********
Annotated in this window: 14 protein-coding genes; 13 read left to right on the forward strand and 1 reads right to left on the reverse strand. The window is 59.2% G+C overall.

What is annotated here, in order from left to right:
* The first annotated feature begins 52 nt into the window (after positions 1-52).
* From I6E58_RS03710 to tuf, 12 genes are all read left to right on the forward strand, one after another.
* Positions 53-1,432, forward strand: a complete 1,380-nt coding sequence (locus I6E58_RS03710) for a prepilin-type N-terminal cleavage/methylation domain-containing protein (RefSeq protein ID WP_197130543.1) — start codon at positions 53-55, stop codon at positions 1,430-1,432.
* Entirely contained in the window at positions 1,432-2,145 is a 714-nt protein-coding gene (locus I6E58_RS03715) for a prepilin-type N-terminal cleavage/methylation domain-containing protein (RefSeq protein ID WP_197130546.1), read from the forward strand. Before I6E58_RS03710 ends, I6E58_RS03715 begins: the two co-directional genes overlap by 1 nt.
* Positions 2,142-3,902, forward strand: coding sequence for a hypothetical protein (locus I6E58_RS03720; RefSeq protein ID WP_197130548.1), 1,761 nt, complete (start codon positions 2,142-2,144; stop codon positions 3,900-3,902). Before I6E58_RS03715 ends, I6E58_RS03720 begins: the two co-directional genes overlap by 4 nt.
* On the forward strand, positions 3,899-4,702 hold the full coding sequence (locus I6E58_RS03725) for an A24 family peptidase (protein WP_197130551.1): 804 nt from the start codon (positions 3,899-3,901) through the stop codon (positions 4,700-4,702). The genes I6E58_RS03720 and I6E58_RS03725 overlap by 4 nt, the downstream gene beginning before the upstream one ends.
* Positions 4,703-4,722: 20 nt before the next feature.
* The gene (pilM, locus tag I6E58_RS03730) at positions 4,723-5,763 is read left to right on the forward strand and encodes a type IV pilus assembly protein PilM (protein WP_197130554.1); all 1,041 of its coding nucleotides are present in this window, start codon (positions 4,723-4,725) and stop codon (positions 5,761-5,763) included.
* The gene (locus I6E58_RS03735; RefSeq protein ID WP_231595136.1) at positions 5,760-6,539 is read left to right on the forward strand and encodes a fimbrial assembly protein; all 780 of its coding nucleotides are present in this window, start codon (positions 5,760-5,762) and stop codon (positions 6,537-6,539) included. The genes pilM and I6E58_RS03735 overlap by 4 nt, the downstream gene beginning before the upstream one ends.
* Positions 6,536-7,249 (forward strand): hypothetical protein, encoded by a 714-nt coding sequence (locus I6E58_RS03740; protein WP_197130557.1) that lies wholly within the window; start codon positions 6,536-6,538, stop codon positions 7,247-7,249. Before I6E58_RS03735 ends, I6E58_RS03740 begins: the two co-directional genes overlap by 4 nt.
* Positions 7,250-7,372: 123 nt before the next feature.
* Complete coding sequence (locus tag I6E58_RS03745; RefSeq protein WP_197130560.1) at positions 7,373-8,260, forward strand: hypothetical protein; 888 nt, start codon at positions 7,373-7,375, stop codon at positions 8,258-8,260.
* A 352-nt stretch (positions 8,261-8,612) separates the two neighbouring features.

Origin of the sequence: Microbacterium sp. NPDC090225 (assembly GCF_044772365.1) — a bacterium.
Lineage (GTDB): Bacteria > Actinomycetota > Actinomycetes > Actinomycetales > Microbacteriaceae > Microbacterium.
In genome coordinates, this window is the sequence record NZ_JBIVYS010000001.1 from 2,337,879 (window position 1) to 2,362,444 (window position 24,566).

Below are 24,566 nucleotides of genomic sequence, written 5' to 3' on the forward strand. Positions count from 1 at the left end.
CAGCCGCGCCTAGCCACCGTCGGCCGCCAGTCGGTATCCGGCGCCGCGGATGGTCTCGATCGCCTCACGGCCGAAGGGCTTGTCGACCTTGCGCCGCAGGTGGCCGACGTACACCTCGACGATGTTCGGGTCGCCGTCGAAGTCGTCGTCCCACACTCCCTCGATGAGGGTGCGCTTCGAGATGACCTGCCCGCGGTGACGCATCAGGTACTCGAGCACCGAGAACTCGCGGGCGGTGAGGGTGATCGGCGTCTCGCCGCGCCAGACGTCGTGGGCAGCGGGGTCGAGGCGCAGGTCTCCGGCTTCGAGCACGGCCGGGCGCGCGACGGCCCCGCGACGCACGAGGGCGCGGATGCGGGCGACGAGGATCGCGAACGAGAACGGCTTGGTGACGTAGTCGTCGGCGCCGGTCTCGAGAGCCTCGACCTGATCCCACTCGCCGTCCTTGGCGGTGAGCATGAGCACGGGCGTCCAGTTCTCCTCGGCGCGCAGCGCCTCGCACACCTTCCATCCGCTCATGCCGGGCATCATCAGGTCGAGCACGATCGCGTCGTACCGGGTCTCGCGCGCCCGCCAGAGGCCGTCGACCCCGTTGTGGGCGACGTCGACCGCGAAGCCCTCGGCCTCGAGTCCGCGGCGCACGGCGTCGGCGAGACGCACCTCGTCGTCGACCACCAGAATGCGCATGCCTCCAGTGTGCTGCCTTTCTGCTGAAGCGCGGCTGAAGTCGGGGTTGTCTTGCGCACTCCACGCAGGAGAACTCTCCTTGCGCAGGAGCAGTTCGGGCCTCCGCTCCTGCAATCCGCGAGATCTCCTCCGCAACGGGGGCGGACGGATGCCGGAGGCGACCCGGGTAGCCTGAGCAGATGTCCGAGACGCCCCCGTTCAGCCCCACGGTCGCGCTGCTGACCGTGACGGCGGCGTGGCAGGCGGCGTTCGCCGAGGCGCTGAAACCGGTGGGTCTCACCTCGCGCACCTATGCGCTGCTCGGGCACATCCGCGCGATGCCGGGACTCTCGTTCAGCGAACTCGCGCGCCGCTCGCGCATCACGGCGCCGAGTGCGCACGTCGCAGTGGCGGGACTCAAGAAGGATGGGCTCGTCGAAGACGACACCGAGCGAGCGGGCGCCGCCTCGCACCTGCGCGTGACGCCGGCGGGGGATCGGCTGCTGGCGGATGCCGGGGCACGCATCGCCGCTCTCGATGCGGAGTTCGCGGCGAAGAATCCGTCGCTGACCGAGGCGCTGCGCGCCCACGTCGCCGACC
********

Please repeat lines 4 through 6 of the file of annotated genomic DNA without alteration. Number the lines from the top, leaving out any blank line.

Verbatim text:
* From I6E58_RS03710 to tuf, 12 genes are all read left to right on the forward strand, one after another.
* Positions 53-1,432, forward strand: a complete 1,380-nt coding sequence (locus I6E58_RS03710) for a prepilin-type N-terminal cleavage/methylation domain-containing protein (RefSeq protein ID WP_197130543.1) — start codon at positions 53-55, stop codon at positions 1,430-1,432.
* Entirely contained in the window at positions 1,432-2,145 is a 714-nt protein-coding gene (locus I6E58_RS03715) for a prepilin-type N-terminal cleavage/methylation domain-containing protein (RefSeq protein ID WP_197130546.1), read from the forward strand. Before I6E58_RS03710 ends, I6E58_RS03715 begins: the two co-directional genes overlap by 1 nt.